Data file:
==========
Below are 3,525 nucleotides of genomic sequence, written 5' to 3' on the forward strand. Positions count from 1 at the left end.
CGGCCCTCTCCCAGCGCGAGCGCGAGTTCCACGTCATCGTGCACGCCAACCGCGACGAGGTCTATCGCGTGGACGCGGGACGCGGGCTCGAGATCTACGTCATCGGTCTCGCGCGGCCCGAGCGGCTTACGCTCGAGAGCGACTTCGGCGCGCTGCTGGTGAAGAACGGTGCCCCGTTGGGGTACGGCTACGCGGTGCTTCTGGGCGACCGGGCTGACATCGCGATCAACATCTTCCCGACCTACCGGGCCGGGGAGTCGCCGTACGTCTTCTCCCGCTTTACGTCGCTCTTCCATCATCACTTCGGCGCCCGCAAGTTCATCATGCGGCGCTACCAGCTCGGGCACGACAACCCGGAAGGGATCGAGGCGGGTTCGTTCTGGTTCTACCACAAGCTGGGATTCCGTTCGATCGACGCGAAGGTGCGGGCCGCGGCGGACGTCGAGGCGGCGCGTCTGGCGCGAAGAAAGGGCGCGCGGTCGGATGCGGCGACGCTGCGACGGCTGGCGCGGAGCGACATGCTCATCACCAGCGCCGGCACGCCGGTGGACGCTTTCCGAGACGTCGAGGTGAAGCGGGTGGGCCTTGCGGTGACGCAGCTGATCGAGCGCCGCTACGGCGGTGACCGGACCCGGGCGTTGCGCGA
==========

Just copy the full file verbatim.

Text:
Below are 3,525 nucleotides of genomic sequence, written 5' to 3' on the forward strand. Positions count from 1 at the left end.
CGGCCCTCTCCCAGCGCGAGCGCGAGTTCCACGTCATCGTGCACGCCAACCGCGACGAGGTCTATCGCGTGGACGCGGGACGCGGGCTCGAGATCTACGTCATCGGTCTCGCGCGGCCCGAGCGGCTTACGCTCGAGAGCGACTTCGGCGCGCTGCTGGTGAAGAACGGTGCCCCGTTGGGGTACGGCTACGCGGTGCTTCTGGGCGACCGGGCTGACATCGCGATCAACATCTTCCCGACCTACCGGGCCGGGGAGTCGCCGTACGTCTTCTCCCGCTTTACGTCGCTCTTCCATCATCACTTCGGCGCCCGCAAGTTCATCATGCGGCGCTACCAGCTCGGGCACGACAACCCGGAAGGGATCGAGGCGGGTTCGTTCTGGTTCTACCACAAGCTGGGATTCCGTTCGATCGACGCGAAGGTGCGGGCCGCGGCGGACGTCGAGGCGGCGCGTCTGGCGCGAAGAAAGGGCGCGCGGTCGGATGCGGCGACGCTGCGACGGCTGGCGCGGAGCGACATGCTCATCACCAGCGCCGGCACGCCGGTGGACGCTTTCCGAGACGTCGAGGTGAAGCGGGTGGGCCTTGCGGTGACGCAGCTGATCGAGCGCCGCTACGGCGGTGACCGGACCCGGGCGTTGCGCGA